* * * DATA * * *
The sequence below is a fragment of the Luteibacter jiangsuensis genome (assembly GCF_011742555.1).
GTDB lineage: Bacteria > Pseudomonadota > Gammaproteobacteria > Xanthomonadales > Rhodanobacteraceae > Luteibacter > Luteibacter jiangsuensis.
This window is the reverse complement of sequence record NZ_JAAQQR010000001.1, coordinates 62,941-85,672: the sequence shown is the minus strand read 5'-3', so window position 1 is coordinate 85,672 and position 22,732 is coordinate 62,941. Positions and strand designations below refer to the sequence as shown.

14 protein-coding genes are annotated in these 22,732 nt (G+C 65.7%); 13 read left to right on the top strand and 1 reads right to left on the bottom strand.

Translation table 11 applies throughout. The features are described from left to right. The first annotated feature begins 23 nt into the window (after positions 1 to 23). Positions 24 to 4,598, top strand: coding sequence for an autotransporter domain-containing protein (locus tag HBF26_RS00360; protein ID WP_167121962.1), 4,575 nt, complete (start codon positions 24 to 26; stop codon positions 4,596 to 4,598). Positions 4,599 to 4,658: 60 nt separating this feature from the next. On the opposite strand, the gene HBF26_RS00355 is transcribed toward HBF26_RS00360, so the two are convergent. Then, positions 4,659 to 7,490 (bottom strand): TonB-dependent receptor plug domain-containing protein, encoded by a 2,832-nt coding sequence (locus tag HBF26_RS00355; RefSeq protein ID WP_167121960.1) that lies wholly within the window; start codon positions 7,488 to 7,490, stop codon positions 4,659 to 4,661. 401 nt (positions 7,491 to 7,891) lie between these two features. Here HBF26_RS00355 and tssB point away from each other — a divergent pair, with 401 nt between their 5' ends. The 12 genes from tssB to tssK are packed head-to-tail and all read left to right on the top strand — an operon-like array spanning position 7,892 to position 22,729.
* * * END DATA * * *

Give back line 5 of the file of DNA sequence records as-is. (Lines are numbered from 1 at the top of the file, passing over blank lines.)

Translation table 11 applies throughout. The features are described from left to right. The first annotated feature begins 23 nt into the window (after positions 1 to 23). Positions 24 to 4,598, top strand: coding sequence for an autotransporter domain-containing protein (locus tag HBF26_RS00360; protein ID WP_167121962.1), 4,575 nt, complete (start codon positions 24 to 26; stop codon positions 4,596 to 4,598). Positions 4,599 to 4,658: 60 nt separating this feature from the next. On the opposite strand, the gene HBF26_RS00355 is transcribed toward HBF26_RS00360, so the two are convergent. Then, positions 4,659 to 7,490 (bottom strand): TonB-dependent receptor plug domain-containing protein, encoded by a 2,832-nt coding sequence (locus tag HBF26_RS00355; RefSeq protein ID WP_167121960.1) that lies wholly within the window; start codon positions 7,488 to 7,490, stop codon positions 4,659 to 4,661. 401 nt (positions 7,491 to 7,891) lie between these two features. Here HBF26_RS00355 and tssB point away from each other — a divergent pair, with 401 nt between their 5' ends. The 12 genes from tssB to tssK are packed head-to-tail and all read left to right on the top strand — an operon-like array spanning position 7,892 to position 22,729.